July/August 2010 Sailing Trip — Days 9, 10, and 11

OK, I’ve been a bit delinquent in blogging, but I have a good excuse, really! (I just can’t remember what it is :) )

On Tuesday, we drove the nearly 30 miles up to Hudson (just north of Port Richey) to take Peyton to his new home. Abby came with us, of course. Peyton’s new daddy, Steve, proved to be just as nice and caring about his Shelties as we’d come to believe from email and talking with him on the phone. Peyton seemed happy, so we felt very good about leaving him there. Steve’s leaving on Sunday for a short vacation in Colorado, so he’s going to bring Peyton to stay on the boat with us while he’s gone.

Steve also invited us to park our boat in the canal behind his house…for free! That would save us about $5,000 per year over where it’s docked now. Unfortunately, our research suggests that the approach from the Gulf doesn’t offer the nearly 6′ depths at low tide that Dream SeQueL draws and it doesn’t look like the canal has that much depth even at slightly higher tides. Worse, he ripped the dock out a few years ago, so it’s just not possible. Oh, well, the location would be much less convenient than where we are now, but we appreciated his offer.

Let’s see…on Tuesday, we drained the bleach-water from our tanks (again), cleaned the debris and silt out of them (again), refilled them with clean water (again), drained them (again), refilled them, drained them, and finally refilled them. And the water tastes great! I neglected to mention that during all this, we decided that the water filter we had must be no longer doing its job, so we finally got it open to see what kind of filter element it had. None. That’s what it had. It was an empty housing! Well, we bought a high-quality in-line filter plus a strainer and installed them just upstream of the pressure pump. That’ll also help the taste of the water…there’s virtually no chlorine taste at all now.

On Wednesday, we finally concluded that there really is something wrong with our AC battery charger, so we ordered a new Xantrex TrueCharge2 40 amp AC charger (twice the amps, 20% of the weight, 20% of the volume). It should be here by Friday…Monday at the latest.  Man, I hope it resolves the battery charging problem. We just cannot afford to have these batteries replaced…they’re only two years old, in any case. We also spent time getting the boat better organized for us to live on it while we’re here, which included getting the inflatable tender out of the quarter berth along with a bunch of other stuff.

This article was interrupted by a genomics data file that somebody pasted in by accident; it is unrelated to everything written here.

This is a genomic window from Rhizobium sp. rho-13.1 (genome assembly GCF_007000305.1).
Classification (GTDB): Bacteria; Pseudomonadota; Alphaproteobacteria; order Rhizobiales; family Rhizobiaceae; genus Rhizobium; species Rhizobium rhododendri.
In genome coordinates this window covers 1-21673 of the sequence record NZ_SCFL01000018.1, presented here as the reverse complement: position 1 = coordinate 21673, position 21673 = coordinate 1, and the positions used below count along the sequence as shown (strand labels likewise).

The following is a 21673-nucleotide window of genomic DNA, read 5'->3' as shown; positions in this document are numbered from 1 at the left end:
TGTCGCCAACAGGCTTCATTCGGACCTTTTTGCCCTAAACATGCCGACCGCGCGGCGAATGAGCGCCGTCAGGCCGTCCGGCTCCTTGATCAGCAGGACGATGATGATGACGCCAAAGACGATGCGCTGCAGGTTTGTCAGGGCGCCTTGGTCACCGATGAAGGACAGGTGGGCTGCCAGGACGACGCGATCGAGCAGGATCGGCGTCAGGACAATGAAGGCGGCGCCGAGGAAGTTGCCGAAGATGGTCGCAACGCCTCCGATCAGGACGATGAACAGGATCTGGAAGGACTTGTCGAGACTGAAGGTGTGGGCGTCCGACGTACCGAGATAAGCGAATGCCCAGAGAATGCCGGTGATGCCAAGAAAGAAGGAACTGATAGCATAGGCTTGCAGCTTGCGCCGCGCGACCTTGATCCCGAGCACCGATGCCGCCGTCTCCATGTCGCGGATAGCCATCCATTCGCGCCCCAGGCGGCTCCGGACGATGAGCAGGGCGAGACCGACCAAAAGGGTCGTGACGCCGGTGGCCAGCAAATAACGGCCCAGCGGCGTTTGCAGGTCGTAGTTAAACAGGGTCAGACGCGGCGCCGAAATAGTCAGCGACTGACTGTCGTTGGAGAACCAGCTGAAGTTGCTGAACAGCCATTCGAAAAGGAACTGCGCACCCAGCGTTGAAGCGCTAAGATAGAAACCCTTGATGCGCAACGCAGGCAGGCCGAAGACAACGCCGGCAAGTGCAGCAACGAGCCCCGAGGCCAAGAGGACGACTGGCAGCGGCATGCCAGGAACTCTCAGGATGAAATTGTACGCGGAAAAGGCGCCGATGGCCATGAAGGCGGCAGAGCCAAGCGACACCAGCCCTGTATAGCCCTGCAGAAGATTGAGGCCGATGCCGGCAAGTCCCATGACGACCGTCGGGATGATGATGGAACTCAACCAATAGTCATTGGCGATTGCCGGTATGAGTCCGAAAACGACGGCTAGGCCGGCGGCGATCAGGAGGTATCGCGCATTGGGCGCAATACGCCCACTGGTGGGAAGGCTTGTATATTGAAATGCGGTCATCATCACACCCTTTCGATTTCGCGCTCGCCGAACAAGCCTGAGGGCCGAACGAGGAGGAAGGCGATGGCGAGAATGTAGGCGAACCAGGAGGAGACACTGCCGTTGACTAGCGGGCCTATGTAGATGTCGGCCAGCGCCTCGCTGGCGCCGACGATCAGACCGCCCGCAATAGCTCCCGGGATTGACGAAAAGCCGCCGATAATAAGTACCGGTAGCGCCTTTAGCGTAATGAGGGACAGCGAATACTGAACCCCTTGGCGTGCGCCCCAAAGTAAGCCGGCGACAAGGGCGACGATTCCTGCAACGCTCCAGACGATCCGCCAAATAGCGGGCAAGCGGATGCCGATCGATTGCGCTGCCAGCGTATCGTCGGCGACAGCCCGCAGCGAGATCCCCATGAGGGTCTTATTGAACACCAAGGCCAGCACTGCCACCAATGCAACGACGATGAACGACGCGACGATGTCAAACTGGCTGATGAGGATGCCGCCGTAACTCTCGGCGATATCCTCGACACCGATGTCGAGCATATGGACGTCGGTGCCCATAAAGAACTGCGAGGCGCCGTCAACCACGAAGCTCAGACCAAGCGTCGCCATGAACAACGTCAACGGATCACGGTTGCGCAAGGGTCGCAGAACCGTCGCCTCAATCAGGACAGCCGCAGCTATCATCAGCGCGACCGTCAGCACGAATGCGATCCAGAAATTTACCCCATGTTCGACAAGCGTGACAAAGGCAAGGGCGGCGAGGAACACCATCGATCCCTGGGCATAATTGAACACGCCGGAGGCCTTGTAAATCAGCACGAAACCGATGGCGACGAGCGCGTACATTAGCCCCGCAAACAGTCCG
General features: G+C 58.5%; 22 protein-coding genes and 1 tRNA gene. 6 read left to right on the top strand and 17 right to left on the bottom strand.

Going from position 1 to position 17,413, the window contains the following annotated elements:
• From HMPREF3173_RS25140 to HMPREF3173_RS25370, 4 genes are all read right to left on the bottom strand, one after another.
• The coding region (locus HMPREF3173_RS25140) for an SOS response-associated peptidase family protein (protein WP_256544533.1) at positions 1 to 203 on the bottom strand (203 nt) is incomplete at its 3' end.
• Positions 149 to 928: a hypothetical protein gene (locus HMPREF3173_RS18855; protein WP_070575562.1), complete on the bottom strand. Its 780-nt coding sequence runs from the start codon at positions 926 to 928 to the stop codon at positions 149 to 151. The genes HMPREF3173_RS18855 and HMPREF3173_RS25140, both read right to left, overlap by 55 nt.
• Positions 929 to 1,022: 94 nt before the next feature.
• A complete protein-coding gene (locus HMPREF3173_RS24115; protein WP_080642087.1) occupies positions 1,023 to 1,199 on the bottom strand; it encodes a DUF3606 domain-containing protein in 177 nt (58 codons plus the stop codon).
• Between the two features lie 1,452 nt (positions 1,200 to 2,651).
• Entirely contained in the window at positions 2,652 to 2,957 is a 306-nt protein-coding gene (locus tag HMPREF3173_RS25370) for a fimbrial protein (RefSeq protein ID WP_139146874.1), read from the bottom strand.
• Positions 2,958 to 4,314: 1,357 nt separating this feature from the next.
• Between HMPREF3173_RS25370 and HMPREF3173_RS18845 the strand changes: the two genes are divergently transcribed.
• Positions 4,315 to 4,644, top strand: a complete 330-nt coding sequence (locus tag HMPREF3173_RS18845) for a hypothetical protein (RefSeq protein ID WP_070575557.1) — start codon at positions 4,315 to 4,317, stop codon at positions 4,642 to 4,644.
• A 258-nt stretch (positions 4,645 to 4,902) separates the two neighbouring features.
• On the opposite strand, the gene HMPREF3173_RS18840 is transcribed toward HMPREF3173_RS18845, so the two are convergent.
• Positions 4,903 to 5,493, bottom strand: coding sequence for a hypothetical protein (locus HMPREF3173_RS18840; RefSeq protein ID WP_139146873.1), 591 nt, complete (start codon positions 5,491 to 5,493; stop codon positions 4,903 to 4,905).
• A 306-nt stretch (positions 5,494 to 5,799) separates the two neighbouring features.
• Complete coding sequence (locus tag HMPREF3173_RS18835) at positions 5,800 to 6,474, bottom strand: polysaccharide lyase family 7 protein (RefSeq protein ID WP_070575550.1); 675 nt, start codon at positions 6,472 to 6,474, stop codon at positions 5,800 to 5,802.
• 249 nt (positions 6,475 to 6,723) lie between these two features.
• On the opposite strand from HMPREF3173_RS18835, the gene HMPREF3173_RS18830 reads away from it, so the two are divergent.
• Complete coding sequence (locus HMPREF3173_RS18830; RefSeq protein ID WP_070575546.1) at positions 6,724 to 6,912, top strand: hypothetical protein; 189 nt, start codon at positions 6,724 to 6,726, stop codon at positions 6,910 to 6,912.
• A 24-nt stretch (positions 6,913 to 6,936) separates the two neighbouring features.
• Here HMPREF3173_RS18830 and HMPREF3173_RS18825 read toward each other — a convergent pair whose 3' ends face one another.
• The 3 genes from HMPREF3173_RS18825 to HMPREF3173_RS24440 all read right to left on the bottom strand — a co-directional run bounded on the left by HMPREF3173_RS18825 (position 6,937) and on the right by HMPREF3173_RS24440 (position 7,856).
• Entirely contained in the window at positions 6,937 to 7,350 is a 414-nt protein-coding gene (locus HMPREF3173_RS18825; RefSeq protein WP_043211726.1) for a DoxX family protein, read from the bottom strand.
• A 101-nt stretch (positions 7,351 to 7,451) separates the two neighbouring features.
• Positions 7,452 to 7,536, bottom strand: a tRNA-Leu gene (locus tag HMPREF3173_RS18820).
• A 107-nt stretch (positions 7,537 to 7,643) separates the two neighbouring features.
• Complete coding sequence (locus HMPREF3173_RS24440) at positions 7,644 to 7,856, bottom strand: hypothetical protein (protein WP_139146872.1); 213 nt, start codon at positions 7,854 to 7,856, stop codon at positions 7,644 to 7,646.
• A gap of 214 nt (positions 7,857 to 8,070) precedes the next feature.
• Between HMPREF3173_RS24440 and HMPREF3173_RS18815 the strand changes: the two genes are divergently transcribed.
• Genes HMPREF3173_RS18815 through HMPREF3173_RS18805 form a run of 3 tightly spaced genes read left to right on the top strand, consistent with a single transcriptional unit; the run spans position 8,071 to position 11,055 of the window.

We spent most of Thursday starting to work on some of the pre-planned jobs we wanted to accomplish. The first of those was to make sure that the iCom M802 SSB we installed earlier this year was actually getting a signal out, then getting the SCS PTC-II USB radio modem on the SSB working. Happily, the SSB was putting out a nice signal, which we confirmed by contacting a traffic-and-radio-check service on a non-ham frequency! Getting the modem to work required that we first install it, which meant running a couple of cables…not difficult at all. We haven’t subscribed to a radio email service (because it’s too expensive when we’re not at the boat very much to use it, that’s why), so I installed some weather-fax software on my laptop and hooked it to the modem. And got nowhere fast. Tomorrow, I’ll call the company from which we purchased all this gear and see if they can help me sort it out.

Oh! On Tuesday, Earle (our friend and the guy who keeps the boat safe and maintained when we’re not there) came by to visit and chat about various things. He told us that the engine wouldn’t hold cooling water and that he’d been having to re-prime the system each time he wanted to start the engine! So Barbara and I tackled this problem on Thursday. I’d already purchased one of the SpeedSeal Life kits to replace the cover on the raw water pump, so I wanted to install that anyway. When we removed the existing cover, we discovered that the paper gasket was missing about 1cm of paper, which was causing the pump to leak salt water onto an engine mount (rusting it, of course), but also was probably allowing air to get into the system making it difficult for it to prime itself. The impeller was, not surprisingly, somewhat toasted, so we raced off to West Marine for a new impeller, then came back and installed it along with the SpeedSeal Life. Bingo…no more salt water leaking and (so far, at least) no difficulty holding the water in the system.

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